SCA denies rumours that Suez might have to close

The Suez Canal Authority on Friday January 12th denied rumours that its operations had been impacted by the Thursday night attack by Operation Prosperity Guardian (OPG) on Houthi land bases.

The statement came as the military forces have advised all merchant ships to avoid the area around Yemen. Likewise the trade associations and security consultants have warned that the situation was likely to remain unsettled and very dangerous for the next few days.

SCA boss Osama Rabie said that “there is no truth to the suspension of navigation in the canal as a result of developments in the situation in the Red Sea region. Navigation is regular in both directions.”

He noted that, as of January 13th, 44 ships were scheduled to transit the canal, with a total gt of 2.3m tons. What that statement did not say was that this represented a 40% decline on mid-December, itself at a time when the conflict was causing concern. On December 18th 77 vessels with a total tonnage of 4m made the transit.

In April 2023 the Suez Canal achieved a total of 95 ships in one day, 43 northbound representing (2.8m tons) and 52 southbound (also 2.8m tons).

The SCA said that it was monitoring the situation closely and was communicating with its customers. The chairman had been talking to Maersk as well as with CMA CGM. The latter has said that it would continue transits of the Suez and the Red Sea on a selective basis. The SCA said the company told them in a call on January 11th that it was closely monitoring developments. The SCA said the French carrier remains “keen to maintain the continuity of transits,” but confirmed that some ships are resorting to detouring around the Cape of Good Hope.

The elephant in the room here is how much ships are paying in transit fees. While the safety of the crew is the publicly expressed priority of all ship operators, the relative cost-to-risk and cost-to-time ratios have to be considered by operators. A lower price for a canal transit would be a factor in making the shorter route more worth the risk.

Hapag-Lloyd and Maersk told reporters on Friday that they appreciated efforts to restore safety to the Red Sea passage. Maersk said that it welcomed the naval presence, but did not refer to the missile and air strike attacks on the Houthis on land.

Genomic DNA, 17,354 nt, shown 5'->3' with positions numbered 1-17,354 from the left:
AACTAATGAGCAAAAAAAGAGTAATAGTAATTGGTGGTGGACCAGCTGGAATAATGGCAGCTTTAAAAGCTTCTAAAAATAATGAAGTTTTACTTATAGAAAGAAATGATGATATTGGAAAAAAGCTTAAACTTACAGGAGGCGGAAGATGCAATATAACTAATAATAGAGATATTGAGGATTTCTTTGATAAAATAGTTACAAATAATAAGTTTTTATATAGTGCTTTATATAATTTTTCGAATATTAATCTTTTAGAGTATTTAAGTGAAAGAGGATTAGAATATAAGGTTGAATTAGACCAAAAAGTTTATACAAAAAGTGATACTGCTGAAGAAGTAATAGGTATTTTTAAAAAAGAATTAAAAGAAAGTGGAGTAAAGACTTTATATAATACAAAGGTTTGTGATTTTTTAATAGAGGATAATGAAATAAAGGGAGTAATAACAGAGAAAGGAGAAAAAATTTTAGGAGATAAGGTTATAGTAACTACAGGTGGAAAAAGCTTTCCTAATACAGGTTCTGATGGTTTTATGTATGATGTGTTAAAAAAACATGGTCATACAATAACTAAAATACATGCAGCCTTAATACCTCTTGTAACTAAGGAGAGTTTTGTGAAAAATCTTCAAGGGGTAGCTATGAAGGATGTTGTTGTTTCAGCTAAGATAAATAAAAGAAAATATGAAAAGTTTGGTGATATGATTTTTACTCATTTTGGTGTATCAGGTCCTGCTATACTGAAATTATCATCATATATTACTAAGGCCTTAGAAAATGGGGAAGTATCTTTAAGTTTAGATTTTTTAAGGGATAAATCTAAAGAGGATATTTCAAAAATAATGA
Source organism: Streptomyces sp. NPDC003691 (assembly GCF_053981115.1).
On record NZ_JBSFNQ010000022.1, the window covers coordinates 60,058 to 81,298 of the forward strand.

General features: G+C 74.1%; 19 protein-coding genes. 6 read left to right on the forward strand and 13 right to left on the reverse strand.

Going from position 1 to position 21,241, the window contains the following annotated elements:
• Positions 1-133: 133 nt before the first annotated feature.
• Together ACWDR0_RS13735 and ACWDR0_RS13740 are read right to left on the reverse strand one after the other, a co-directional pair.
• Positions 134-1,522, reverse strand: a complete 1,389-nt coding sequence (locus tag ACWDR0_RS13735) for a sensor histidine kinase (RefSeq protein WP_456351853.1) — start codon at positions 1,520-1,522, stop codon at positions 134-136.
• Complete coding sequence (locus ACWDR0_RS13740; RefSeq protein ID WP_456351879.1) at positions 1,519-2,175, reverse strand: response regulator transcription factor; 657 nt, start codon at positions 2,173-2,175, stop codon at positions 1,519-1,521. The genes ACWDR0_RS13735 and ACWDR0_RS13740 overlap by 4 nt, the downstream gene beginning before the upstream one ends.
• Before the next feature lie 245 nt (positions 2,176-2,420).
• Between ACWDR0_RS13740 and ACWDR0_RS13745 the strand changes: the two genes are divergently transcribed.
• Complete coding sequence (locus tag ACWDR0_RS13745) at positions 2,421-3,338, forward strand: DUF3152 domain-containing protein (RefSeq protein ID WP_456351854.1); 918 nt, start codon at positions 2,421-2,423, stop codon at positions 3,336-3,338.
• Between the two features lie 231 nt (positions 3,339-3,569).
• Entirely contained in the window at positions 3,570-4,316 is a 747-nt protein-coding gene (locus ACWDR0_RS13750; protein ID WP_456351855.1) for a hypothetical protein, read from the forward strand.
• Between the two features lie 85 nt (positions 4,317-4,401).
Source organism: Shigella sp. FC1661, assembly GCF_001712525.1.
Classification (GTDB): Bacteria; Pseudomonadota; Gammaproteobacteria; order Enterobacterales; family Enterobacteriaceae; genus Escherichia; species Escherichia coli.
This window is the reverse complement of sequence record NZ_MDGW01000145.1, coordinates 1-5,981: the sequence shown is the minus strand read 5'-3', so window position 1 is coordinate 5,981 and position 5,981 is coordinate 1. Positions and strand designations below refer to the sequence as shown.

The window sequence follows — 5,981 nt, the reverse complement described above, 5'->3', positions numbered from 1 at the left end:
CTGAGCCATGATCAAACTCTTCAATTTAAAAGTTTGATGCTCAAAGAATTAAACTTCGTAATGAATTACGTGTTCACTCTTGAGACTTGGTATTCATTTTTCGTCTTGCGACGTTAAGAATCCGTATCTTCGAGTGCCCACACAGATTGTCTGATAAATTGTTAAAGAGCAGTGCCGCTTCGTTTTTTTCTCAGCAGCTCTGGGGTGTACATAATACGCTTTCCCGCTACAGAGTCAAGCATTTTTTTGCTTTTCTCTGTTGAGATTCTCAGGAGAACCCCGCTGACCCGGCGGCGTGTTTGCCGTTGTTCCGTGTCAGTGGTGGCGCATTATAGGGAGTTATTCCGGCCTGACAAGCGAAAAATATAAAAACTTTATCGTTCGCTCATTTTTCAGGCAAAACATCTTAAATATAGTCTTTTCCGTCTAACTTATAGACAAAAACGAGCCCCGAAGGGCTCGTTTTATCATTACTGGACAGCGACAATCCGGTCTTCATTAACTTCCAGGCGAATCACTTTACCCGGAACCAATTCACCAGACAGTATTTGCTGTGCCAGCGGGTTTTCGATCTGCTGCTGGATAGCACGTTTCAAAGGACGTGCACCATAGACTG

Maersk said that it hoped that international interventions and a larger naval presence in the Red Sea would eventually lead to maritime commerce to resume through the strait, it said on Friday, following US-UK strikes overnight against Houthi military targets in Yemen. In a statement it said that “we hope that these interventions and a larger naval presence will eventually lead to a lowered threat environment allowing maritime commerce to transit through the Red Sea and once again return to using the Suez Canal as a gateway”.

While it has been noted (see other stories this issue) that the public and mainstream media perception that the Houthis were attacking every vessel in sight was a misguided one, one sector that has been affected disproportionately is container ships.

Container xChange said late last week that the majority of boxships, 500 of the 700 scheduled to make the transit, had rerouted. That was hitting shipping schedules and the cost of shipping.

Drewry reported that its World Container Index increased by 15% on the week with 40-foot containers surpassing $3,000.

The benchmark Shanghai Containerized Freight Index was up over 16% week-on-week to 2,206 points on Friday. The index, which measures non-contract “spot” rates for container shipments out of China’s ports, has gained 114% since mid-December.

Rates on the Shanghai-Europe route rose 8.1% to $3,103 per 20-foot container on Friday from a week earlier, while the rate for containers to the unaffected U.S. West Coast soared 43.2% to $3,974 per 40-foot containers week on week, leading ship broker Clarksons said on Friday.

Meanwhile, the China Containerized Freight Index had its biggest jump on record on Friday in both nominal and percentage terms. The CCFI, which measures both spot and liner contracts, jumped 21.7% to reach 1,140 points, Nokta said.

Peter Sand, chief analyst at freight platform Xeneta, said on Friday that “We are looking at months rather than weeks or days before this crisis reaches any kind of resolution”.

These are still a long way below the rates reached in late 2020 and early 2021, but are also a long-way higher than the rates available in mid-2023, when container ships were plentifully available and most of the boxes were in the right place.